Chris Baty rocked my NaNo world. We would get emails from published authors like Philip Pullman urging us on, but it was the ones from Baty that I looked forward to.

Eric said...

I haven't done a NaNo yet, but I am in a 1000/day word challenge. So I guess thats a start. If I manage to do the entire 30 days and manage 1000 words, maybe then I'll consider trying a NaNo. Then I'll start looking for a good divorce attorney because my wife will wonder if I still care. Heh heh. Just kidding. Maybe.

Amy Jane (Untangling Tales) said...

The novel I am almost (almost!) done with was my first/only NaNo in 2006. My family asked me what I "win" by participating. I said, "A 90-page manuscript!"

I heard Bruce Coville speak recently, and he referenced the old Michelangelo story about "how do you sculpt a horse?" ("I cut away everything that doesn't look like a horse.")

We all know we don't have that luxury, since we're creating something out of nothing, but Coville pointed out the first draft is building the block of marble.

I loved that. It's helped me explain to so many why re-writing is so great. (I'm working with something that *exists!*) NaNo is awesome for getting to the re-write as quickly as possible.

Maybe this is Baty's phrase, but if it is I've co-oped it (if that's the right word): NaNoWriMo is all about "invoking the power of deadline" (and about tricking people into caring for a month about a part of your life they've always ignored before).

Nicola Morgan said...

Lots of positive reactions to Nanos there. Any comments from anyone who really hated it?

Donna - I won't feel I've failed if I don't get to 50,000. In fact, I'm fully expecting not to, because I have some immoveable feasts to deal with during this time. But I know I will have written way more than i would have done. That's success - and so was yours!

Scott - impressive! I once wrote a 55,000 words non-fiction book in 11 days, including the (minimal) research. But that was non-fic and so much easier - an novel in two weeks is seriously good going!

TOM J VOWLER said...

Writing with a Pen. On Paper. How retro; might have to give that a go.

Gillian Philip said...

Did anyone hate Nano? I hated it on Sunday! Hangover? What hangover? I don't know what you're talking about, Ms Morgan. It's all a blur. Ooh, I'll get you back next time there's a Pens At Dawn...

Nicola Morgan said...

Now Gillian, I would never have given away your surname! After all, I could have been talking about any Gillian, not Gillian PHILIP, the critically-acclaimed teenage author. Get writing, lady, cos you'll need to be fast to catch me. Also, I will be away and won't be able to record my word count, so you'll never know what I'm doing. (or not)

Elen Caldecott said...

I think you should both get off the blog and get back to writing!
But then, I can only think that because I came to visit the am not writing...BUSTED!

cecilia_peartree said...

I have done NaNoWriMo three times and produced one not bad novel (by my own standards, not yet published but reached quarter finals of amazon contest) from my 2006 effort and one promising looking one from 2008. The 2007 one went off in a strange direction and I can't really work out whether it is worth working on any more or not.
I strongly recommend anyone thinking of doing it to wait until November, since there is massive support available then on the forums, regular e-mails from Chris Baty and other writers etc... Personally I will be quite happy if I can write 50,000 words of a new novel every November for the rest of my life. It is great to be able to think about your next one from about the summer holidays onwards, but not to write anything down, so that it reaches the point where it is almost ready to write itself!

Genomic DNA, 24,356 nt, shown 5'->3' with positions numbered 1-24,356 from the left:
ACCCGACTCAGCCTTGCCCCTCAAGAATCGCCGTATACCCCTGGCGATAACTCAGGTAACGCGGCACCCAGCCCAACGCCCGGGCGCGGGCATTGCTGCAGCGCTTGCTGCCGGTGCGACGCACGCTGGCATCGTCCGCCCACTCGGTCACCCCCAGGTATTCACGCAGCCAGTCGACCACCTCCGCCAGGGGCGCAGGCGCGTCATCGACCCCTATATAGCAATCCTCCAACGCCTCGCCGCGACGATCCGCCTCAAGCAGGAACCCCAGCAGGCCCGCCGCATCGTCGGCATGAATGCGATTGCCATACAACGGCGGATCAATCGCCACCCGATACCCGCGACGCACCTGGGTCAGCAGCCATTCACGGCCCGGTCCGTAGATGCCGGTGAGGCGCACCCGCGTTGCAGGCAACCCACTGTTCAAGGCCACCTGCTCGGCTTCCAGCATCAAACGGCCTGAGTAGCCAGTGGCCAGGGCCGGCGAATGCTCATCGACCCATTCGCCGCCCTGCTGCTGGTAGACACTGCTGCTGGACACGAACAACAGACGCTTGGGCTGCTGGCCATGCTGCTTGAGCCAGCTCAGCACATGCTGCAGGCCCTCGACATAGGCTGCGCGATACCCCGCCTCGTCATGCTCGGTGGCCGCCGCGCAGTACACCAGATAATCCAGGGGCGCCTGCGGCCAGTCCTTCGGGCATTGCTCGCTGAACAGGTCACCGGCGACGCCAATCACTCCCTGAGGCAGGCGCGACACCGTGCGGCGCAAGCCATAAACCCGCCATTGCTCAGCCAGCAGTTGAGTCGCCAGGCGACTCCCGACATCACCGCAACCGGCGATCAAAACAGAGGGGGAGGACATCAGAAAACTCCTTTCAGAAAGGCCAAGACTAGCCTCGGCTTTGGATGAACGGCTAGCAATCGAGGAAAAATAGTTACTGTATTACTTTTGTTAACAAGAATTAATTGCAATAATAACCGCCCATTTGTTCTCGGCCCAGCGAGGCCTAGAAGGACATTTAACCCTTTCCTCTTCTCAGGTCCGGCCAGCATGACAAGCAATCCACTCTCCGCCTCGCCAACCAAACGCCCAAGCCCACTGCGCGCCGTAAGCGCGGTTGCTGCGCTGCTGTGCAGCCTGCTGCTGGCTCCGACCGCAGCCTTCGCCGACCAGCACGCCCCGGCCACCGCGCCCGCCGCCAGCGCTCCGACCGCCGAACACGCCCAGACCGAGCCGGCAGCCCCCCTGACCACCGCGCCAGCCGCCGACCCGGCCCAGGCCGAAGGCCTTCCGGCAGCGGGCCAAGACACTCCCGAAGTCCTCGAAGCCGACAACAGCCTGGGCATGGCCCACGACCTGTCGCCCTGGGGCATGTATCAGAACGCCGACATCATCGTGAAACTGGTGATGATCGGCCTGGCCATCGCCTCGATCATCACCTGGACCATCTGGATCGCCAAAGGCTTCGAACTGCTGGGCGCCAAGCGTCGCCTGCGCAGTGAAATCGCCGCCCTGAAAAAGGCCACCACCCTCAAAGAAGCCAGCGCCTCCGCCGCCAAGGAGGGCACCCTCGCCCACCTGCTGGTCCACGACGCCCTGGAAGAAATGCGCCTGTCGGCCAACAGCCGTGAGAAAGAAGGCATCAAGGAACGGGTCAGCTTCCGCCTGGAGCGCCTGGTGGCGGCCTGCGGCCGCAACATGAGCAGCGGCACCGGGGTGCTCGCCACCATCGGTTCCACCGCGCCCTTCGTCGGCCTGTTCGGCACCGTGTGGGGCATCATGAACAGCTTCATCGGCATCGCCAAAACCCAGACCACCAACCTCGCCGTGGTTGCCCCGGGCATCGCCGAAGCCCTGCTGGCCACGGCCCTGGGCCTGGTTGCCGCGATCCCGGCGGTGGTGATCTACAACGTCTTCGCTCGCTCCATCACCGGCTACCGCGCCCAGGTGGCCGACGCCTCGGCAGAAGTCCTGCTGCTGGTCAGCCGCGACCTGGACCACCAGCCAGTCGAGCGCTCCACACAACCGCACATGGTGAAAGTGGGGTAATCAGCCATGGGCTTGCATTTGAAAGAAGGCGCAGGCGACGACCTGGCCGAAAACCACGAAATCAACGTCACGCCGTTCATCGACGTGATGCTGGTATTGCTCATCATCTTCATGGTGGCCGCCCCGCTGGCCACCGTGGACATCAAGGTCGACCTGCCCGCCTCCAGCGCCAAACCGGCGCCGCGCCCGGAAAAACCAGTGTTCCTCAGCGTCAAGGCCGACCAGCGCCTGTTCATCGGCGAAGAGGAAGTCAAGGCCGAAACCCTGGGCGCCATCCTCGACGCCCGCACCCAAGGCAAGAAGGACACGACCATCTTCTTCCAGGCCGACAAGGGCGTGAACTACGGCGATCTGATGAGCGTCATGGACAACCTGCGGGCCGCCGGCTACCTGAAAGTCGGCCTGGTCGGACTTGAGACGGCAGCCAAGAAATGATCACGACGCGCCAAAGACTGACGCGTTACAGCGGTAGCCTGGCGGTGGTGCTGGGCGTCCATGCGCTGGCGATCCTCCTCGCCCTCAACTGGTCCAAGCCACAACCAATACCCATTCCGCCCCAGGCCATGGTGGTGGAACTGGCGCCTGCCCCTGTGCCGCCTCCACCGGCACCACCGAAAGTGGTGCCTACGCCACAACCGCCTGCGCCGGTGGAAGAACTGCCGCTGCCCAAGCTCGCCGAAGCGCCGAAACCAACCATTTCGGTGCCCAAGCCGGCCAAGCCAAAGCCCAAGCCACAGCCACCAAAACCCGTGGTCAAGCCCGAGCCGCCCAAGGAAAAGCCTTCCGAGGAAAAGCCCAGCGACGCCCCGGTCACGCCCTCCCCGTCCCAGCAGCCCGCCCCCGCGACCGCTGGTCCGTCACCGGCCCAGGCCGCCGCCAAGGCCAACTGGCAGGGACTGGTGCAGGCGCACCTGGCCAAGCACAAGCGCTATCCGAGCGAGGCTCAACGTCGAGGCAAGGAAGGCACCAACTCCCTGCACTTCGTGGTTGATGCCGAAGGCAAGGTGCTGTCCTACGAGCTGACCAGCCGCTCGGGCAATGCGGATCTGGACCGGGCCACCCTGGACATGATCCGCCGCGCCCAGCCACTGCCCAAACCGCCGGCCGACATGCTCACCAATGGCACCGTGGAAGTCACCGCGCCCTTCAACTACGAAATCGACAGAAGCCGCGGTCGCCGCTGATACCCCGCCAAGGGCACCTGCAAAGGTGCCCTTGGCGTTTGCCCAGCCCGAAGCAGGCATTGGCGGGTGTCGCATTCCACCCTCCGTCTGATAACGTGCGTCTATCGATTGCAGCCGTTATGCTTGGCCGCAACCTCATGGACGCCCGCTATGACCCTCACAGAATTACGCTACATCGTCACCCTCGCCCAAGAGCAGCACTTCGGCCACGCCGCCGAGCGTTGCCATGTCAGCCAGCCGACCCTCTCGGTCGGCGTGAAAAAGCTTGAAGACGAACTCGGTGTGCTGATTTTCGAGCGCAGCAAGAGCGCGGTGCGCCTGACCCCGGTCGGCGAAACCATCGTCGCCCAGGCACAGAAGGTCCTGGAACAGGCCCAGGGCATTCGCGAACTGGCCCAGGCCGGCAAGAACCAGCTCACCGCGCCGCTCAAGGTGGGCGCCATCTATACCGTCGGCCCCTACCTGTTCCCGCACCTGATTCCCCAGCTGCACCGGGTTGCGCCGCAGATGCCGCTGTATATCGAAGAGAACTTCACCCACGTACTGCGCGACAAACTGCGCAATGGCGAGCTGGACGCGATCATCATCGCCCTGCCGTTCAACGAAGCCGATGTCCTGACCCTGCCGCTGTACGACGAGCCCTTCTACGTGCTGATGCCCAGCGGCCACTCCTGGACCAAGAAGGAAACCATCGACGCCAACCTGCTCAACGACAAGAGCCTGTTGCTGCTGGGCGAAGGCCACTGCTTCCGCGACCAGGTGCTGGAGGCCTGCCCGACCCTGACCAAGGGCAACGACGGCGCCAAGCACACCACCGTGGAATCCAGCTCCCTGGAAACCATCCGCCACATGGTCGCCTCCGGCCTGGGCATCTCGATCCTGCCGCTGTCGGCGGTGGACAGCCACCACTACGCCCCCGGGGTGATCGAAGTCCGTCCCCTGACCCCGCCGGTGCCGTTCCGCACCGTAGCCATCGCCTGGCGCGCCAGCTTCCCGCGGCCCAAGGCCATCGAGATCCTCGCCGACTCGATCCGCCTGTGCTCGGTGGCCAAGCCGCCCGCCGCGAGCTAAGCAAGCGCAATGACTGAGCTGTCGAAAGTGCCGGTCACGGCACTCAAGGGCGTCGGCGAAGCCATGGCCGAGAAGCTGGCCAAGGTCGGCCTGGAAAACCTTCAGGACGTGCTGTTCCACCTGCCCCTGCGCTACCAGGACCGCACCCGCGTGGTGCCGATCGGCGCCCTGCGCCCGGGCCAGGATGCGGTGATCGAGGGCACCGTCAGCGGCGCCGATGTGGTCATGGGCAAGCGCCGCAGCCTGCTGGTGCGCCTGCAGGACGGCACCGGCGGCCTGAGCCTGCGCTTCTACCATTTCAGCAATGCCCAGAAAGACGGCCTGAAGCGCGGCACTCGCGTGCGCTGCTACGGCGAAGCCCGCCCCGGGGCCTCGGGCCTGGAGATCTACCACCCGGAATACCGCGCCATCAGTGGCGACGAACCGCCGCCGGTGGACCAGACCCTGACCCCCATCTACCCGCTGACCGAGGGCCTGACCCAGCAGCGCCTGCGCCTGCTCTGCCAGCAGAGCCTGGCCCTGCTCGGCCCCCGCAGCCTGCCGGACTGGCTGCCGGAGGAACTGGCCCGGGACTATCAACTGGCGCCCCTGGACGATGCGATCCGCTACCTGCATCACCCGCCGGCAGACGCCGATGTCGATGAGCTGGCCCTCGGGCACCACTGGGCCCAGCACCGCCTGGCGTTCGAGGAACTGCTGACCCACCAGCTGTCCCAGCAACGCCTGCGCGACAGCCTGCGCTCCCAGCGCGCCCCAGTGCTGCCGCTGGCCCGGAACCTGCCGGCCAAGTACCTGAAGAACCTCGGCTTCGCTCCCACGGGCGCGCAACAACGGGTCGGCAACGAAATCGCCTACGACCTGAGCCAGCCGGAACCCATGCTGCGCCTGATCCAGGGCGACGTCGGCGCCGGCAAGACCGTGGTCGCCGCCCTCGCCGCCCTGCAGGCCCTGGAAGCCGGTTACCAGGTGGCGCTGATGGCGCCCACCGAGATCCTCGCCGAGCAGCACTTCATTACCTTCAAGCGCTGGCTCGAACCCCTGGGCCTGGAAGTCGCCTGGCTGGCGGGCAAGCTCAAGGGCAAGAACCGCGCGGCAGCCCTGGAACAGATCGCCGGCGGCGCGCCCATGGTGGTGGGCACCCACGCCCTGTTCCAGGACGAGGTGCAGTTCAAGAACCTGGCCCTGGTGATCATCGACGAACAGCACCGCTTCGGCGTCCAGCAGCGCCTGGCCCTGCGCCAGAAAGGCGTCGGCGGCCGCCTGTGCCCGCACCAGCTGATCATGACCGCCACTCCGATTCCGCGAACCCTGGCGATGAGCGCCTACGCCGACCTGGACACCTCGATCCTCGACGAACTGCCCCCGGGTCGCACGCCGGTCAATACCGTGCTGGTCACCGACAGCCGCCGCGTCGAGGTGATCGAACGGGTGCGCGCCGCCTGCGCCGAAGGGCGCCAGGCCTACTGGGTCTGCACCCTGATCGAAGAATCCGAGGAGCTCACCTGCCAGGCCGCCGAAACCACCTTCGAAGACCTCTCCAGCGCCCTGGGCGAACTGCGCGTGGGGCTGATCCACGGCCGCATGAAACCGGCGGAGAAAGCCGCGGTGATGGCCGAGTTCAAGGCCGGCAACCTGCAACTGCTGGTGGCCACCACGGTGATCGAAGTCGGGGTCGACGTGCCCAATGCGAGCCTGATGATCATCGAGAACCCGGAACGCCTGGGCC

The 2006 NaNoWriMo changed my life, as someone else has said. Up to then I had thought I didn't have time to write, but in October 2006 I had just inherited a dog and two cats, I was in the middle of writing and producing a version of 'A Christmas Carol' for my youth drama group, I had enrolled on an OU course and then there was full time work... I feel that perhaps there should be a sequel to Chris Baty's book called 'No Time, No Problem.'

Paige Bruce said...

A writer's workshop that I'm participating in, led by Candace Havens, is having a similar sort of exercise called Fast Draft - 20 pages a day for two weeks is the goal! I'm excited to see what I get down, and I'm hoping my fiancé doesn't get too fed up with me when a few chores are late. (Or worse, not done.)

@Amy Jane: That speech by Bruce Coville sounds like it must have been great, and the statue bit makes a lot of sense in terms of building that block of marble first, then shaving it into the shape we want.

I haven't done NaNoWriMo yet, but I'm definitely going to try it this year in November, since I don't think I have enough writer-inclined friends to set one up earlier. :P

Rebecca said...

I did NaNoWriMo for the first time this past November. It was the busiest month of my life, but I managed to get past 30,000 words! That's the longest thing I've ever written, but it's still not finished. I set it aside after November was over to work on the other manuscript I had been neglecting.

Nicola Morgan said...

Cecilia - I would have agreed re waiting till Nov, but actually you can set it up at any time and get those email pep talks from all the same names! All the same challenges and everything.

Kate said...

I've never had the discipline to tackle nano - but one year I must - it seems like an excellent way of getting that first draft down!

It's a good idea though, to have a target like that, although I tend to make mine a lot more modest so that at least I have some hope of achieving it :-)

DONNA said...

I've signed up before I could talk myself out of it. Perfect for a 'I'm going to write today/this week/this year' person like me.

Emma said...

I've been watching your word count with admiration, and I'm giving NaNoWriMo serious consideration!

Sarah said...

I've not thought much about attempting NaNoWriMo. It might be good for me. I sometimes agonize over each sentence, though I've learned I do agonize for the first bit, then hit my tempo a quarter hour later.

I wonder if my tendency to concentrate on each sentence is because I adore lovely writing: the sound and cadence of what's been written, and the emotion it evokes. (As was plainly demonstrated in my short verse, photo-inspired, pigeon query.) Perhaps if someone naturally noticed story structure rather than sentence structure, they'd be able to move along more quickly. (Maybe revision would drive them crazy. I, however, love it.)

Or perhaps the Benadryl is kicking in and this is making far more sense to me than to any poor soul wading through this comment.

I am curious, though. Is there anyone here who doesn't have trouble putting down large stretches of text when s/he finally sits down to write?